Caffeine in Smart Snacks Elementary/Middle School: Foods and beverages must be caffeine-free, with the exception of trace amounts of naturally- occurring caffeine substances. High School: No caffeine restrictions.
Fundraisers All foods that meet the regulatory standards may be sold at fundraisers on the school campus during school hours. The standards would not apply to items sold during non-school hours, weekends, or off-campus fundraising events.
Fundraiser Exemption and State Rule Due to the State Administrative Rule, NH will not exempt a limited number of fundraisers that do not meet the nutrition standards. Thus we have zero exemptions. School districts may institute additional standards. Note: Even if there were exempt fundraiser foods or beverages, none of these may be sold in competition with school meals in the food service area during the meal service.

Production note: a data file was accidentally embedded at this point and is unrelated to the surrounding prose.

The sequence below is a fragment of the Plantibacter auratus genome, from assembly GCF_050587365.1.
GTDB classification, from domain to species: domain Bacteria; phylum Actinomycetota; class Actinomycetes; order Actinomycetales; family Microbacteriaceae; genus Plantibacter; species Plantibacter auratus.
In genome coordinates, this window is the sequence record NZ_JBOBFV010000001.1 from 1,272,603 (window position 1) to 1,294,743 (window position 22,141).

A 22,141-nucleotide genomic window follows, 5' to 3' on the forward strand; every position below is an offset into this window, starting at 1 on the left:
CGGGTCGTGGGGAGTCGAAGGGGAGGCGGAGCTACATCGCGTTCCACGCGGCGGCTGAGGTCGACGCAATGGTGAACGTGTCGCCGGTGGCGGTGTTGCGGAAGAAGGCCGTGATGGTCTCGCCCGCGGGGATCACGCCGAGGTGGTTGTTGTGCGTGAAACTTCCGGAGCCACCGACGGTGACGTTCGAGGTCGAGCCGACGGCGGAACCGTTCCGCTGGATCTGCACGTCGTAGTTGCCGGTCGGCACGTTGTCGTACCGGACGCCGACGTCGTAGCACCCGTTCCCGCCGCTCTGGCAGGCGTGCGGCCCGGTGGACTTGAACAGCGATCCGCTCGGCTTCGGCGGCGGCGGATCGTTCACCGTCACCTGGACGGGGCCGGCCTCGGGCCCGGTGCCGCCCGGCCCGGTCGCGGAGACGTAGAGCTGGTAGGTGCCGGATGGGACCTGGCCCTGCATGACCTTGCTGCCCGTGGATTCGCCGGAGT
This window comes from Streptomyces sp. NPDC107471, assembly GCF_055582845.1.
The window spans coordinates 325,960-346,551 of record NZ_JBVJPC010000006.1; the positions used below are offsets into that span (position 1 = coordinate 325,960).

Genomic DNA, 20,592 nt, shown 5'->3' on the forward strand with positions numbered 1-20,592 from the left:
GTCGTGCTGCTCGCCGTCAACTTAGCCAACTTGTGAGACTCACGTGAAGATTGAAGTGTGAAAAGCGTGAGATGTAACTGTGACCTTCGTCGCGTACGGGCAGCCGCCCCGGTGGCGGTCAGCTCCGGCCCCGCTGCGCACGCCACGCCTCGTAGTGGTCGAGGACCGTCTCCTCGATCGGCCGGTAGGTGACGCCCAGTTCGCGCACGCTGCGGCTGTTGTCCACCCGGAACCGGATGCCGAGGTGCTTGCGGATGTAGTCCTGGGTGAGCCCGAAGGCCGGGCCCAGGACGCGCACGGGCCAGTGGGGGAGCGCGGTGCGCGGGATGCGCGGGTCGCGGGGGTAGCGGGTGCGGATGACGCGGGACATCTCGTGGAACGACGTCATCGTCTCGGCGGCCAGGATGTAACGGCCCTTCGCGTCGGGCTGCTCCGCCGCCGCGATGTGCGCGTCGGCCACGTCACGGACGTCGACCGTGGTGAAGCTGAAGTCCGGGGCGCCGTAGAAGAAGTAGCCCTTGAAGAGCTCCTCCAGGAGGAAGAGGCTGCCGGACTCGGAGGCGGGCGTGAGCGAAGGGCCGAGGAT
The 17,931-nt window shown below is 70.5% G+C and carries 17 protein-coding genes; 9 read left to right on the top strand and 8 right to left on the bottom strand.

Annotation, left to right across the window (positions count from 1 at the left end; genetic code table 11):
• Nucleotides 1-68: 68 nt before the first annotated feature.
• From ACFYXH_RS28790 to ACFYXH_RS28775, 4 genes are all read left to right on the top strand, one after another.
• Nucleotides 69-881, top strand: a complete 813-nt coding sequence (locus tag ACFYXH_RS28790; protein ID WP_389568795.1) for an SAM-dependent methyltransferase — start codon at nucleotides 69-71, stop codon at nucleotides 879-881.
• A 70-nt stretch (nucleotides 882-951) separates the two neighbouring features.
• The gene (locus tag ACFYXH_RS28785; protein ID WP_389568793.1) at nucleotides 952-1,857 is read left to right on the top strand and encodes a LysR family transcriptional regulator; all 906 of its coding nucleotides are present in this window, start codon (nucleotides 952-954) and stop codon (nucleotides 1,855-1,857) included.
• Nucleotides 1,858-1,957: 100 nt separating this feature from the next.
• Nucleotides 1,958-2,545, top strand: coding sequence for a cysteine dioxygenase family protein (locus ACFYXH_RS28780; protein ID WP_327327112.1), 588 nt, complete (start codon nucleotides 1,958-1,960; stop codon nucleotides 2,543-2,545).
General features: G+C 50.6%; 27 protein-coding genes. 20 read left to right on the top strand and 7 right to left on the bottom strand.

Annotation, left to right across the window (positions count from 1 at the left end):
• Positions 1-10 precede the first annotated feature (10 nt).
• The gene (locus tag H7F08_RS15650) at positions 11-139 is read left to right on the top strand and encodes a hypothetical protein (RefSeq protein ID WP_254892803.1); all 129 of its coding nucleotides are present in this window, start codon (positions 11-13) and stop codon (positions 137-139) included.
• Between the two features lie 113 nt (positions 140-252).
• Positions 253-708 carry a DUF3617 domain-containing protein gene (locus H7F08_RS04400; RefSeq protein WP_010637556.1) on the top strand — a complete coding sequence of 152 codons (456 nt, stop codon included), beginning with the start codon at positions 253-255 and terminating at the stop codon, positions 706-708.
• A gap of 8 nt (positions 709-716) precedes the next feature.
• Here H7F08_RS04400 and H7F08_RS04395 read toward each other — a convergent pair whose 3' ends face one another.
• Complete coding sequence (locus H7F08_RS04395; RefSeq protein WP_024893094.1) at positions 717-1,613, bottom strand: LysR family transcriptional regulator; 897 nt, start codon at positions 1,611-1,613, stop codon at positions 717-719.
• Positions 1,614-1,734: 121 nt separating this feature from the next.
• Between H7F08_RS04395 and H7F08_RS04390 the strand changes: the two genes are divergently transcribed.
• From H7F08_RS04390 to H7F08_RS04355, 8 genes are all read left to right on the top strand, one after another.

Foods of Minimal Nutritional Value Provisions related to Foods of Minimal Nutritional Value remain in place until the July 1, 2014 implementation date of the competitive food standards. USDA memo SP 36-2014 addresses fundraisers
Recordkeeping SAUs maintain records such as receipts, nutrition labels and product specifications SAUs maintain records for competitive foods sold under the nonprofit school food service account SAUs maintain records for all other competitive food sales
Monitoring and Compliance State agencies will monitor compliance with the standards through a review of SAU records as part of the State agency administrative review. If violations have occurred, technical assistance and corrective action plans would be required.
Resources USDA Smart Snacks in School Website: http://www.fns.usda.gov/school-meals/smart- snacks-school http://www.fns.usda.gov/school-meals/smart- snacks-school NH Dept. of Ed. BNPS Website: http://education.nh.gov/program/nutrition/index. htm http://education.nh.gov/program/nutrition/index. htm John Stalk Institute A-List: http://www.johnstalkerinstitute.org/alist http://www.johnstalkerinstitute.org/alist Alliance for a Healthier Generation: https://www.healthiergeneration.org/ https://www.healthiergeneration.org/
QUESTIONS? THANK YOU QUESTIONS? THANK YOU CHERI WHITE, ADMINISTRATOR, BNPS CHERI.WHITE@DOE.NH.GOV CHERI.WHITE@DOE.NH.GOV